UK invests in R&D

UK firms increased their spending on research and development by six per cent in 2007, according to latest figures from the Department for Innovation, Universities and Skills.

UK firms increased their spending on research and development (R&D) by six per cent in 2007, according to the latest figures from the Department for Innovation, Universities and Skills (DIUS).

The annual report, which was published in collaboration with the Department for Business, Enterprise and Regulatory Reform (BERR), took data on spending from the 850 UK companies most active in R&D and the 1400 most active companies globally.

The results showed that the UK’s 88 largest R&D investors grew their research capacities by 10.3 per cent over the previous year, with global competitors averaging a 9.5 per cent increase.

Science and innovation minister, Lord Drayson, said: ‘The pleasing growth in R&D investment by UK firms for 2007 was achieved in largely benign economic conditions before the impact of the global economic downturn.

‘The future commercial success of UK companies and the wider UK economy requires continued investment in research and development.’

According to the survey, the pharmaceutical and biotechnology sector was the largest overall investor in the UK and globally.

Companies in the UK, USA, Japan, Germany and France contributed to the majority of the R&D investment, with 79 per cent of the £274bn investment being attributed to activities in the five countries.

UK R&D increased by six per cent, largely due to increased spending in the oil and gas production, software and computer services and pharmaceutical and banking sectors.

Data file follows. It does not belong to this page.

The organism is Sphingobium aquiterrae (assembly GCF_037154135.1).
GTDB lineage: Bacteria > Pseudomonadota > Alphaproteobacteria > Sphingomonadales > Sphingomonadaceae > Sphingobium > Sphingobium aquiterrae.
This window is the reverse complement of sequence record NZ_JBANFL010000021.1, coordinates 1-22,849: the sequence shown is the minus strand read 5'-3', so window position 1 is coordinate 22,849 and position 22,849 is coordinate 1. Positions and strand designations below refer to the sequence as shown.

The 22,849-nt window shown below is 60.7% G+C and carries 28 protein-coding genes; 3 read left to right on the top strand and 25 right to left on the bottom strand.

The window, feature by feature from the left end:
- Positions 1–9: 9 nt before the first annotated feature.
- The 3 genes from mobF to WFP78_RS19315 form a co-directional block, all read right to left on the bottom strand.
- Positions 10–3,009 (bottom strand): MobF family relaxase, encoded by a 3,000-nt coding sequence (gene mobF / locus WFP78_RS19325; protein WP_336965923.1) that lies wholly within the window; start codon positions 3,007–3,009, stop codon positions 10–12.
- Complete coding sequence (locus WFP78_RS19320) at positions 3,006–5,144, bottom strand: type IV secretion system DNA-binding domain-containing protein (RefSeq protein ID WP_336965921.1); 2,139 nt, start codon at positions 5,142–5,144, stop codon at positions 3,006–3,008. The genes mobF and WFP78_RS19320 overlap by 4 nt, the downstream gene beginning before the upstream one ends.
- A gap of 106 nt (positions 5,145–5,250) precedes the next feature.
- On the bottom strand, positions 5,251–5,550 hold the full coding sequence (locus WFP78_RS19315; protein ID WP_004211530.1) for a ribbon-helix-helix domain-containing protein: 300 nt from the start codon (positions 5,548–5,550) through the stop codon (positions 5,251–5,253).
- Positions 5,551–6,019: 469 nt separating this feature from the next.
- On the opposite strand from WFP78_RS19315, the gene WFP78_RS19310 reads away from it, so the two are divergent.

In response to the report, David Kingham, chairman of the R&D society, said: ‘The overall rise in R&D expenditure by the top 850 UK companies of six per cent to £21.6bn is welcome news, and shows continued confidence in UK companies of the value of R&D to their businesses.

‘The news that the top 88 UK companies, which also rank in the top 1,400 global investors of R&D, increased their R&D investment by 10.3 per cent, is offset by the scoreboard’s findings that the remaining companies outside the top 88 grew their R&D by just 1.2 per cent - a fall in real terms.

‘It is not clear from the scoreboard whether this reflects cuts in R&D activity or smarter spending by these companies, increasing their R&D efficiency.

‘Given that these figures are from a period prior to the current recession, we urge the government to keep a close eye on the R&D activities of UK companies and maintain and improve their efforts to support UK R&D.’

With pressure on the government to maintain R&D in the economic downturn, the Society of British Aerospace Companies (SBAC) has also urged ministers to do more to promote science and engineering in the UK.

In a statement, the SBAC said: ‘Current science and engineering policy is at best patchy and there needs to be more emphasis on the benefits that science and engineering bring to the UK.’

Ian Godden, chief executive of the SBAC, said: ‘Practical ways in which to achieve the vital aim of boosting science and engineering include greater funding for teaching these subjects, incentives for schools and colleges to work closely with local industry and ensuring that the secondary school curriculum does not lose the focus on the practical applications of these subjects.

‘Working more closely with industry would also assist the government in achieving this aim as well as helping it formulate more effective policies on these subjects.


‘A national strategy for science and engineering would ensure that initiatives are focused around the nation's needs and funded appropriately.’